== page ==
By Humeyra Pamuk
ISTANBUL (Reuters) - Hundreds of mostly Turkmen refugees fearing intensifying clashes between Syrian pro-government forces and the opposition in coastal Latakia province have fled to Turkey, footage from Reuters TV showed and Turkmen officials said on Friday.
Around 400 Turkmens left the Syrian village of Yamadi and crossed into Turkey via its Yayladagi border post, according to Izzet Sohta, a regional head of the Syrian Turkmen Assembly, an umbrella group for Turkmens in Syria.
Groups of mainly women and children, including babies and the elderly, were brought over the border in buses, Reuters TV footage showed. Relief workers distributed food and water as they disembarked carrying luggage and blankets.
The influx has accelerated since last week, when Rabiya, a key rebel-held town in Latakia province, was captured by Syrian pro-government forces. The displacement occurred as U.N.-backed peace talks, the first for two years, began in Geneva despite a boycott by opposition groups.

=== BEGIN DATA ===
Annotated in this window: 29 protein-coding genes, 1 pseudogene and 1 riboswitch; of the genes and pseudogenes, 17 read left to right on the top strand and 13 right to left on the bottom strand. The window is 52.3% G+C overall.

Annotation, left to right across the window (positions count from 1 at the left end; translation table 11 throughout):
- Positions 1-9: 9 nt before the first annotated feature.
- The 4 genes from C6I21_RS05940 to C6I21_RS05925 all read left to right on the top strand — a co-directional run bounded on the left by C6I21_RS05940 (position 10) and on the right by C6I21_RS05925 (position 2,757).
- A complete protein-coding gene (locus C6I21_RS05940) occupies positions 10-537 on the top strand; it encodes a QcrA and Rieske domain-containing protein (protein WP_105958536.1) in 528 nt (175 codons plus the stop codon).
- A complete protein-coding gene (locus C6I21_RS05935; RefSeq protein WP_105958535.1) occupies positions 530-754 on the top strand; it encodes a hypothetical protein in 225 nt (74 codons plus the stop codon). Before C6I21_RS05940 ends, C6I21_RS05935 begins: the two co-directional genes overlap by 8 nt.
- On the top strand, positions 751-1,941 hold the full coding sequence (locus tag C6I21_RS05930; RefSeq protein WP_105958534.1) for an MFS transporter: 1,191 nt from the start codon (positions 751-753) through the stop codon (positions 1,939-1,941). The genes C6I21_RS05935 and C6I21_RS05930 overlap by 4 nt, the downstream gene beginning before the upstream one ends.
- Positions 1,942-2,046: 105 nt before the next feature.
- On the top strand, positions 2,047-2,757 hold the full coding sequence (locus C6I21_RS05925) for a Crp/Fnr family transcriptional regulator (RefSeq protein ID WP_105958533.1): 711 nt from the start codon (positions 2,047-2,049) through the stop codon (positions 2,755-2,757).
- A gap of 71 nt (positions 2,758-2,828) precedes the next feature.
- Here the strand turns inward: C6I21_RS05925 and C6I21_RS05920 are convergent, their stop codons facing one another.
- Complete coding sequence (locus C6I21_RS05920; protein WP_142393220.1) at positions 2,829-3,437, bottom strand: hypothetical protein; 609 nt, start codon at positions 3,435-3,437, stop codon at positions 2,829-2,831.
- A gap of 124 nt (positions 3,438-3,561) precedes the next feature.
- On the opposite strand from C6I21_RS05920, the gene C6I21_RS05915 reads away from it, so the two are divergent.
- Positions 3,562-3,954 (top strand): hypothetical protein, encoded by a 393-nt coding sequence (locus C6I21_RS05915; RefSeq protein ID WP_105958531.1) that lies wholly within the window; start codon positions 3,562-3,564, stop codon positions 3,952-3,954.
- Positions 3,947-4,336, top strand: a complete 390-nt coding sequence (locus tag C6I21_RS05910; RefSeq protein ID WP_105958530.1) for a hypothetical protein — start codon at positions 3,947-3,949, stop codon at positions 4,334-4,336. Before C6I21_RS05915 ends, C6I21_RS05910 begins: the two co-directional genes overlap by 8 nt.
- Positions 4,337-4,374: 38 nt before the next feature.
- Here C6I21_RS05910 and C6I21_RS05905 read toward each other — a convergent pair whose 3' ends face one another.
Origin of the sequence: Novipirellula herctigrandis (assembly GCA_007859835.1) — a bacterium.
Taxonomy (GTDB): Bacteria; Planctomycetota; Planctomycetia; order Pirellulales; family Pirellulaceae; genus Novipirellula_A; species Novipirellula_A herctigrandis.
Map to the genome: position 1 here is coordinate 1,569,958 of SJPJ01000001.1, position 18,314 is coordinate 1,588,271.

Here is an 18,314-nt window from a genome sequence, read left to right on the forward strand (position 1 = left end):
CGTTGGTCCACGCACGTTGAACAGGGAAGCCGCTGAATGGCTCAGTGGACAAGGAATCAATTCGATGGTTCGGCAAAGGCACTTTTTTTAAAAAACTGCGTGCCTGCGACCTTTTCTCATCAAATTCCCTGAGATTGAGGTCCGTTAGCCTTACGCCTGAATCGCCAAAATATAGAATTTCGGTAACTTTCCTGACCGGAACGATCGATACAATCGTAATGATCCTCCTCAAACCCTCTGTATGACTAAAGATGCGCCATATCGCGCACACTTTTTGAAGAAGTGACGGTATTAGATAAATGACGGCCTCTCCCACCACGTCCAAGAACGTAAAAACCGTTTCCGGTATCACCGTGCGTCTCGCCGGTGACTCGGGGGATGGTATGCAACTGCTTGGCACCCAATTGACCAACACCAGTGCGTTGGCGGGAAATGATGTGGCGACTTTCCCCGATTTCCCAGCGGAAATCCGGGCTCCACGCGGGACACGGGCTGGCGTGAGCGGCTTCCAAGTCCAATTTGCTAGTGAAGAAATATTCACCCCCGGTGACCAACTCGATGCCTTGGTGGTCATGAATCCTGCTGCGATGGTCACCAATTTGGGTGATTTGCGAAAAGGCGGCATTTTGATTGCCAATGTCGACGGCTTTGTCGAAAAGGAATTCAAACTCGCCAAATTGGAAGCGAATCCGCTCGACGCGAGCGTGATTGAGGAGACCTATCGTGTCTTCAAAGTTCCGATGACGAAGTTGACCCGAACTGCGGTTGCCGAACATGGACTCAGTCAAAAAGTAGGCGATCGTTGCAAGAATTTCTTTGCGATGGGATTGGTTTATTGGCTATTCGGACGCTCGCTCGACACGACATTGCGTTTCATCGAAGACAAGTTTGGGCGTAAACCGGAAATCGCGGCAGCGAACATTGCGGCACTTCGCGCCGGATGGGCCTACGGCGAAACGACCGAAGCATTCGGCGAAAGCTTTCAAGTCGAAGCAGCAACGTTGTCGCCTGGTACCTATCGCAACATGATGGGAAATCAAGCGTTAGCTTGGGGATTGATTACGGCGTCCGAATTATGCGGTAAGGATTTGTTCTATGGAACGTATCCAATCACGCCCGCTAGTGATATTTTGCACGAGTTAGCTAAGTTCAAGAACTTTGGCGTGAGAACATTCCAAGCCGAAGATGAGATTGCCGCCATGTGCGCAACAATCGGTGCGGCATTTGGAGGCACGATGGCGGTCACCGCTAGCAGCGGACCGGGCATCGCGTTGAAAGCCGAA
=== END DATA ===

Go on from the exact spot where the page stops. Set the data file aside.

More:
President Bashar al-Assad's opponents say they are more concerned with fending off a Russian-backed military onslaught on his behalf and have insisted on an end to air strikes and sieges of towns before talks can start. Turkey has long supported opposition groups fighting Assad's forces.
Abdurrahman Mustafa, head of the Syrian Turkmen Assembly, said heavy Russian bombardment has almost wiped towns in northern Latakia off the map and said that after the fall of Rabiya more civilians were now at risk.
"Yamadi is under threat now. It is within range of Russian strikes and clashes...," he told Reuters by telephone from the Turkish capital Ankara.
The recapture of Rabiya has paved the way for an advance up to the border with Turkey by pro-government forces, the Britain-based Syrian Observatory for Human Rights has said.
The Turkmens are ethnic kin of the Turks and Turkey has been particularly angered by what it says is Russian targeting of them in Syria. It has warned that Russia's actions in Syria risk exacerbating a refugee crisis soon after it struck a deal with the EU to stem the flow of migrants to Europe.
Several thousand people including Syrian Arabs waiting at the border will be allowed into Turkey in the coming days, local activists said, adding that up to 10,000 people living in and around Yamadi were at risk.
"The situation isn't good there at all. Russia is hitting very hard. They have destroyed everything," Muhammed Mustafa, an elderly man among those arriving in Turkey, told Reuters TV.
(Additional reporting by Reuters TV; Editing by Nick Tattersall and Mark Heinrich)